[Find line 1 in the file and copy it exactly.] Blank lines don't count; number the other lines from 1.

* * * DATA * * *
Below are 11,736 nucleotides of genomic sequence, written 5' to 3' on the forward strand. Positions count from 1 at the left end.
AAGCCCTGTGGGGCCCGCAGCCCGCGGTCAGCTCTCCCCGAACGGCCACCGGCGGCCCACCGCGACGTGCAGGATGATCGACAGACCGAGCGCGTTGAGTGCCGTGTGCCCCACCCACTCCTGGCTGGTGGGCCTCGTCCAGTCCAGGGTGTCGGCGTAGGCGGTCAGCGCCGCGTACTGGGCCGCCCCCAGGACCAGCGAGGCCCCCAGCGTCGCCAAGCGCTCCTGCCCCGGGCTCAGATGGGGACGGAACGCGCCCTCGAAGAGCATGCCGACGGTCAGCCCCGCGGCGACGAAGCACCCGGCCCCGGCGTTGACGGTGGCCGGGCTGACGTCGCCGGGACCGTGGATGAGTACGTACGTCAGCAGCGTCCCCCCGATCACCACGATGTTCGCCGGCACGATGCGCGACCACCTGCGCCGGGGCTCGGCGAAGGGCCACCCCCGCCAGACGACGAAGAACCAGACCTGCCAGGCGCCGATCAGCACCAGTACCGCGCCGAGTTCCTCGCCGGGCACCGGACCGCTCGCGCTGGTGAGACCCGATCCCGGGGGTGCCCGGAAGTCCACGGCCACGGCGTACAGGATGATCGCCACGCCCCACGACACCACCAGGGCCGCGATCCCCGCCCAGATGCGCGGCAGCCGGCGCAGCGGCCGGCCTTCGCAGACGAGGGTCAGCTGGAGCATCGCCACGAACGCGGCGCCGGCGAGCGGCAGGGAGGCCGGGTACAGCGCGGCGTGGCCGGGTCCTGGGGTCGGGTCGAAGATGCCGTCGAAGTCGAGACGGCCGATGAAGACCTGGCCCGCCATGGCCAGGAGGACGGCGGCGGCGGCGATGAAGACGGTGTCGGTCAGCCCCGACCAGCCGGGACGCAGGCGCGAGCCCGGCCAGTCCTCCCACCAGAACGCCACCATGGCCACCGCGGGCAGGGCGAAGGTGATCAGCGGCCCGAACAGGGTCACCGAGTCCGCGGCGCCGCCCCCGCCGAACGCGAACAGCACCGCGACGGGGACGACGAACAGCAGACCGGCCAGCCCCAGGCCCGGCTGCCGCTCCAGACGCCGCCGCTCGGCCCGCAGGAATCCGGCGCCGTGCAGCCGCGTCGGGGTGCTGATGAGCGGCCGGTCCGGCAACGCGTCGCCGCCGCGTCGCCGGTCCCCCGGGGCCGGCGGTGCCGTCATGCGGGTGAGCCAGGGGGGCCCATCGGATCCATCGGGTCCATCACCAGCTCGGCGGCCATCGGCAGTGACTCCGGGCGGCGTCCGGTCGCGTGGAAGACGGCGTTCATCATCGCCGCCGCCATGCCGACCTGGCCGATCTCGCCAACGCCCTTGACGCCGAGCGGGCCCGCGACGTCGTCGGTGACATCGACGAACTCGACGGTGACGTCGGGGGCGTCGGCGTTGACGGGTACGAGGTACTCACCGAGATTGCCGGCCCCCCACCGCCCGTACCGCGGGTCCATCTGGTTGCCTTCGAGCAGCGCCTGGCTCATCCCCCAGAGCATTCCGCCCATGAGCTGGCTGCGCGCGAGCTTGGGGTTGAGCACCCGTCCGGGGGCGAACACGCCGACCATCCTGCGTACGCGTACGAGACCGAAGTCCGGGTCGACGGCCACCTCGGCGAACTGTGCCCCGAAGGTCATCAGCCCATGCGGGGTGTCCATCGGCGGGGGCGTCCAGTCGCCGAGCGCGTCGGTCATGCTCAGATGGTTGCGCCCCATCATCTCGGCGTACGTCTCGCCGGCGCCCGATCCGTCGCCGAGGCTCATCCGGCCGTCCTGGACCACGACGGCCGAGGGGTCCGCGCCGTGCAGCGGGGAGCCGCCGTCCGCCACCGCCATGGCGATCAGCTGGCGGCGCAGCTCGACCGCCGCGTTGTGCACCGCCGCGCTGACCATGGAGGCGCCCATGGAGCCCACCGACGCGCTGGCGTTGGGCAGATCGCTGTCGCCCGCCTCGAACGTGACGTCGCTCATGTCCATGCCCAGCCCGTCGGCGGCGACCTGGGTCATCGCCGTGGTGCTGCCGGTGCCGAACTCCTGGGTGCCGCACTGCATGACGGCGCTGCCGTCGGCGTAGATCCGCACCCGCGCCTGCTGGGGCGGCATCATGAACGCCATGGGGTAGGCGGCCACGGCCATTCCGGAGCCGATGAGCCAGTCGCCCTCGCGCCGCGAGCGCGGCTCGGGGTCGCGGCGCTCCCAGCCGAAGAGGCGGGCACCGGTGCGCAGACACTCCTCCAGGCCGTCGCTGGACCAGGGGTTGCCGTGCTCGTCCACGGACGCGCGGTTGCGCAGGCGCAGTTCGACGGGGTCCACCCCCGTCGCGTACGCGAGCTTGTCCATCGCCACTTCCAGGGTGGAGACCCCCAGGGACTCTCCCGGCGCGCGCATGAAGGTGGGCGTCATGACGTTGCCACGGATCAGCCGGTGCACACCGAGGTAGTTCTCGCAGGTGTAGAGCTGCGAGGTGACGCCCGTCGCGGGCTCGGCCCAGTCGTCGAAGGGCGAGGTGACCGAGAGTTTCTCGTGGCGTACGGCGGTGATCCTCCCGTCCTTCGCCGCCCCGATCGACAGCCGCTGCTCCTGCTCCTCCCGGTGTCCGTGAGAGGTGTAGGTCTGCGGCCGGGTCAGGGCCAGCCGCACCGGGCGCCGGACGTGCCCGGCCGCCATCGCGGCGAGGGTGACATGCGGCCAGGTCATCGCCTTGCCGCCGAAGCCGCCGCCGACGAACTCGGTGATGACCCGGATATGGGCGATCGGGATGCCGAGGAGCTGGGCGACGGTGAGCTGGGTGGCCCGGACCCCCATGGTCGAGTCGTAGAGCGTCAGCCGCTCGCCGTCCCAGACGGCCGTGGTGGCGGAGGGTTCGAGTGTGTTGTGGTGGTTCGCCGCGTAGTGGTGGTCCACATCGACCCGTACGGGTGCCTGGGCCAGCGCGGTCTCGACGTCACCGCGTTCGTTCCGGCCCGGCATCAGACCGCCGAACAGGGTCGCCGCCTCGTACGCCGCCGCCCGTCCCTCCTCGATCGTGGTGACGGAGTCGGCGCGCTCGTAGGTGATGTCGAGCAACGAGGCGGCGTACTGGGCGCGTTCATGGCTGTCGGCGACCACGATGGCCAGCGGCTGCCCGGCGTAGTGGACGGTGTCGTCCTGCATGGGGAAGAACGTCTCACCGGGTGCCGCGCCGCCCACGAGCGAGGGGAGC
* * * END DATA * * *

Below are 11,736 nucleotides of genomic sequence, written 5' to 3' on the forward strand. Positions count from 1 at the left end.